The majority of tropical cyclones each year form in one of seven tropical cyclone basins, which are monitored by a variety of meteorological services and warning centres. Ten of these warning centres worldwide are designated as either a Regional Specialized Meteorological Centre or a Tropical Cyclone Warning Centre by the World Meteorological Organisation's (WMO) tropical cyclone programme. These warning centres issue advisories which provide basic information and cover a systems present, forecast position, movement and intensity, in their designated areas of responsibility. Meteorological services around the world are generally responsible for issuing warnings for their own country, however, there are exceptions, as the United States National Hurricane Center and Fiji Meteorological Service issue alerts, watches and warnings for various island nations in their areas of responsibility. The United States Joint Typhoon Warning Center and Fleet Weather Center also publicly issue warnings, about tropical cyclones on behalf of the United States Government. The Brazilian Navy Hydrographic Center names South Atlantic tropical cyclones, however the South Atlantic is not a major basin, and not an official basin according to the WMO.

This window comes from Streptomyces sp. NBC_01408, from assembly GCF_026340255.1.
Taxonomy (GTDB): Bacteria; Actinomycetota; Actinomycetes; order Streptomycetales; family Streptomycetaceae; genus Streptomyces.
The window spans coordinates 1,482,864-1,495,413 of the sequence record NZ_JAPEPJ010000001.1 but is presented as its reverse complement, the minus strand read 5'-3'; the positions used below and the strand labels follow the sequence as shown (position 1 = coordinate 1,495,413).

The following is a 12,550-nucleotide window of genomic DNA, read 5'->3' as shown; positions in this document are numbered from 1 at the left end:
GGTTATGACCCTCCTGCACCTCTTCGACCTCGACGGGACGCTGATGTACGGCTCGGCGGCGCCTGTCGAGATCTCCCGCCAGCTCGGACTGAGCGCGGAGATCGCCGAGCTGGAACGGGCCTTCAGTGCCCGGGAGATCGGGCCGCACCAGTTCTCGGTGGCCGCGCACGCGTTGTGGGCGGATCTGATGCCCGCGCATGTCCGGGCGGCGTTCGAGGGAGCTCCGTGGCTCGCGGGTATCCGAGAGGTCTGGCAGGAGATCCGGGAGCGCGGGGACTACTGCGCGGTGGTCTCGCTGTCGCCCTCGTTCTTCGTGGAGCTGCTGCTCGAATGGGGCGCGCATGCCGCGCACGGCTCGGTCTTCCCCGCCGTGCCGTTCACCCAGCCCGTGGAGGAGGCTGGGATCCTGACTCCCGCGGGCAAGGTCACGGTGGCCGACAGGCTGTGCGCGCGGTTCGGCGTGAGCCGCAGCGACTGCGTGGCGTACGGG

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Ahead of the formal season starting, people are urged to prepare for the effects of a tropical cyclone by politicians and weather forecasters, amongst others. They prepare by determining their risk to the different types of weather, tropical cyclones cause, checking their insurance coverage and emergency supplies, as well as determining where to evacuate to if needed. When a tropical cyclone develops and is forecast to impact land, each member nation of the World Meteorological Organization issues various watches and warnings to cover the expected impacts. However, there are some exceptions with the United States National Hurricane Center and Fiji Meteorological Service responsible for issuing or recommending warnings for other nations in their area of responsibility.: 2–4